Language design

Modifiers vs Annotations

This is another heads-up and a call for feedback. We have been discussing options regarding Kotlin’s annotation syntax for quite some time already, rolling out experiments, gathering feedback. As we are finalizing the language now, many pain points that we used to postpone are surfacing. We have to make decisions, and sometimes in a defensive way. In this post I will give an overview of the options we have and the decisions we are provisioning.

Setting the stage: Some introductory definitions

Kotlin (as well as many other languages) has two kinds of metadata:

  • modifiers (such as public, open or abstract), which are built into the language, and
  • annotations (such as @Test or @Inject), which are defined in libraries, also they can have parameters.

Unlike many languages, in Kotlin most modifiers are not proper keywords. They have special meaning only where they are applicable, i.e. in front of a declaration. The compiler won’t mind if you call your variable or class public:

val public = "PUBLIC!"

This technique is known as “soft keywords” or “contextual keywords”.

The dream: Unified metadata

When Kotlin was conceived I personally was fascinated with the idea of unified metadata: I thought that we should reach a point where there’s no distinction between modifiers and annotations. All metadata should be declared explicitly, and treated equally. It is uniform, extensible and otherwise great! Both language designers and users can define annotations and extend the language thereof. In my ideal world there would be no modifiers, only annotations, i.e. public would be an annotation, as well as inline, abstract, enum etc.

Then it turned out that technically it was a lot easier to introduce modifiers (and not annotations) at the early stage of the language implementation, so we did that as a temporary measure.

This is why Kotlin allows annotations without @: I wanted them to look like modifiers to be able to turn modifiers into annotations later. Many things that you might have thought were modifiers are actually annotations: data and inline are the most popular ones.

The reality: Tooling matters

Now, I have to admit that my dream of unified metadata, while not entirely impossible to implement, turned out to be impractical.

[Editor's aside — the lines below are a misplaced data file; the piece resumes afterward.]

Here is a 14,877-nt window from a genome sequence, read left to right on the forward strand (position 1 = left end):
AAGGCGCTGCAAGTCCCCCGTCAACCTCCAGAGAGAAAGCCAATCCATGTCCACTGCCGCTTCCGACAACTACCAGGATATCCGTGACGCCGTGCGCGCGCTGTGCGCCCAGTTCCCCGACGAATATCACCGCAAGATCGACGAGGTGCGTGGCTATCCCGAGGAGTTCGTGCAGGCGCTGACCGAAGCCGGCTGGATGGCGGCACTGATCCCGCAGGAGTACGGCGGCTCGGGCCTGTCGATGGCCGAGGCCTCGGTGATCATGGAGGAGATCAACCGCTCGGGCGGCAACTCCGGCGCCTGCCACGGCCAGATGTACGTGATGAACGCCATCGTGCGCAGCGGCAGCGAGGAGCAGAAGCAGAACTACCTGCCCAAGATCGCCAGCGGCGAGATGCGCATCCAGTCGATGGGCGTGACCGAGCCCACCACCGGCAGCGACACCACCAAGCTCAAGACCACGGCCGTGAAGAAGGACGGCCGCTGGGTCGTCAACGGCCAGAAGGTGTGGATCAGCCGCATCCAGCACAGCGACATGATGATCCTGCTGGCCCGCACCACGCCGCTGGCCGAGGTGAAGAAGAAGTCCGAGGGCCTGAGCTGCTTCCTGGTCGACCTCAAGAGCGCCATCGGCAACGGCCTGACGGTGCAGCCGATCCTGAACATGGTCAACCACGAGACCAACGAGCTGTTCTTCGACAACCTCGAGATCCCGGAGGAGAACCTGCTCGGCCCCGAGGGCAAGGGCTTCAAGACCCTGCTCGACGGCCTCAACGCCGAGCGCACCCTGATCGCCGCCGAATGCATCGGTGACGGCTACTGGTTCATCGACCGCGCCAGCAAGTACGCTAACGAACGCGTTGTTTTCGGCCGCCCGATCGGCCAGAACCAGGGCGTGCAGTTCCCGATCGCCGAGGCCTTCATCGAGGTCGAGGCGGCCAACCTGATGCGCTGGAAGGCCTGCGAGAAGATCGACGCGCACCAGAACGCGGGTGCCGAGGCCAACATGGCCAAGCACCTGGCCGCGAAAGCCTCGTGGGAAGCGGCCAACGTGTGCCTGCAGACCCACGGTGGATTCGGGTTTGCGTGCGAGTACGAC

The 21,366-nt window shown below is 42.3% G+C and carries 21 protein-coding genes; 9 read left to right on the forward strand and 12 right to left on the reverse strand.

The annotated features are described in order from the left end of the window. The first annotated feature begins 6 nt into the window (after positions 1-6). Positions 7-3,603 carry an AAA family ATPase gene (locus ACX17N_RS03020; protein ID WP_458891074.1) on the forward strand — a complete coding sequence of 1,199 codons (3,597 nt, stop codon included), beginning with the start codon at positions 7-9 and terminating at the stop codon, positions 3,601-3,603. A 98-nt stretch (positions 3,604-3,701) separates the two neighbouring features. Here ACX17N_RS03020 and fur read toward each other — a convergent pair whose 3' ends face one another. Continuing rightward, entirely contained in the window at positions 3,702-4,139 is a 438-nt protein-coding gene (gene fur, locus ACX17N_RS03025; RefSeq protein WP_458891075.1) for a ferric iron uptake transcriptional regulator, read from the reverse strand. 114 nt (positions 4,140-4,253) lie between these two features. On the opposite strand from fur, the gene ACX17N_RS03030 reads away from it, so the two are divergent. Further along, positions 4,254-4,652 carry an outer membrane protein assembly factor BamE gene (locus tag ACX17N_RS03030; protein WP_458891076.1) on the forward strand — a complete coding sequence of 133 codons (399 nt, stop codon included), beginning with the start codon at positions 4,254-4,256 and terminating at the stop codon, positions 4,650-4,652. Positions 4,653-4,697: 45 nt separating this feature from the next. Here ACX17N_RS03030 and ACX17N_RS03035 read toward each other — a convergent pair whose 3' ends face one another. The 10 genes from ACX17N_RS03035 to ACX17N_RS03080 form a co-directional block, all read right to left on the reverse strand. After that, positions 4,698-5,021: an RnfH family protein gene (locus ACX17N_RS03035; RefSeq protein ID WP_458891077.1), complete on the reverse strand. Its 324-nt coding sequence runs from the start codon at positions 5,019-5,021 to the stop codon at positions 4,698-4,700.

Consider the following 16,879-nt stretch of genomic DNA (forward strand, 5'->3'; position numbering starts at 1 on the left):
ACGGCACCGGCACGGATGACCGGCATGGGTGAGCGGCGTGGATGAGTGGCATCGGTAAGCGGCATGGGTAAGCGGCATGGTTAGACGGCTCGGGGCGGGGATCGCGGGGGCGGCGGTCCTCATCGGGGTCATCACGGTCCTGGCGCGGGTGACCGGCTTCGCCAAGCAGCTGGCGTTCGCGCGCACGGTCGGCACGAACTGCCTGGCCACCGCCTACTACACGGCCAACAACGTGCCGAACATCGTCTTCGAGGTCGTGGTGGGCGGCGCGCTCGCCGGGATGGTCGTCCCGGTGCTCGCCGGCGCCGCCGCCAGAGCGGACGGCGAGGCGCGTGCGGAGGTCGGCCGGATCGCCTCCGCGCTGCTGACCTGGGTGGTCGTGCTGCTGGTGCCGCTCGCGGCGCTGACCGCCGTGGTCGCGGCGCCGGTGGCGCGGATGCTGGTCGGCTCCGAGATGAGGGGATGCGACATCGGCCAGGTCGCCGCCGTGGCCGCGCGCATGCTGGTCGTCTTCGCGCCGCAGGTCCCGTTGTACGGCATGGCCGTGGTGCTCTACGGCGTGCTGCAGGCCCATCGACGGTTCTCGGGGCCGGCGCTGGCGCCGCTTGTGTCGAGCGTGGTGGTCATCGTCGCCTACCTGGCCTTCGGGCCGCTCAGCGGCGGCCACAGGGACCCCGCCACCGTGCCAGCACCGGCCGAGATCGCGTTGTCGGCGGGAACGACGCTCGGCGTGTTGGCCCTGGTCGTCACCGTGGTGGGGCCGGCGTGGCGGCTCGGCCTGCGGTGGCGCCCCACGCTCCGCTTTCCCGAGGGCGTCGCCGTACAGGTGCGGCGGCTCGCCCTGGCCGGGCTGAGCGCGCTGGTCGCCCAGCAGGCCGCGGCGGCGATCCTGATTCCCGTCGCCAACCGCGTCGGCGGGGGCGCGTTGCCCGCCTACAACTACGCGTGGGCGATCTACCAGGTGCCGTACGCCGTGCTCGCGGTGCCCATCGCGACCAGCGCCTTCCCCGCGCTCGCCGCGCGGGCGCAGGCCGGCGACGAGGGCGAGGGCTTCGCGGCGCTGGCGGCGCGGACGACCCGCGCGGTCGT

Modifiers have a peculiar property of being available right after the parsing stage. And this is important to some performance-critical tasks (e.g. in the IDE), because they sometimes rely on knowing, for example, what’s public and what’s not in contexts where nothing is ready but a parsed text.

So, modifiers have to stay.

Annotation syntax

Now, the initial idea is challenged: if we don’t unify modifiers and annotations, is there a point in keeping their syntax so similar?

On the one hand, it looks kind of cool that we can omit the “@” before annotations. One can argue that it reduces the amount of “noise” in the code.

On the other hand, there are a bunch of problems, none of which is really critical, but they are annoying enough:

First, it is not orthogonal: we can either use “@” in front of annotations or not. It’s a matter of convention most of the time. But sometimes we have to use “@”: local classes and functions are the most notorious example.

Then, it complicates error recovery: it’s alright when the code is correct, but when you are typing in the IDE, the parser must be able to recover from errors and recognize the code structure on incomplete code. And random identifiers being parseable as annotations complicate this quite a bit.

Also, it complicates naming conventions: we used to name annotations with the first letter in the lower case, like @inline or @platformStatic. Many people find camel-case multi-word names like the latter one ugly in this context. So, there are proposals to use lowercase only for one-word annotations (that look like modifiers then). And also Java annotations (many of which are used frequently) are still named with the upper case first letter. Altogether, it’s a mess. A small one, but still a mess.

And a more technical, but nevertheless realistic concern: it complicates language evolution. We can’t add a new modifier “foo” to the next version of Kotlin without possibly breaking someone’s code: if some library has an annotation foo, it will clash, and the best the compiler can do is report an error.

So, we think that the benefit is too little for the cost.

Rich modifiers

Incidentally, we think that it would make sense to allow modifiers to have parameters when needed. It facilitates language evolution (we can add optional parameters to existing modifiers later) and doesn’t seem to introduce any problems. For example, annotation is a modifier (it is critical to know annotation classes before resolving names), but it has parameters:

annotation(repeatable = true) class MyRepeatableAnnotation


We are going to require all annotations to be prefixed with “@”.

Incidentally, some annotations will be turned into modifiers: for example, data and inline.

Your feedback is welcome: we would like to know if we are missing something here, in your opinion.

Special thanks to the author and contributors to this forum thread.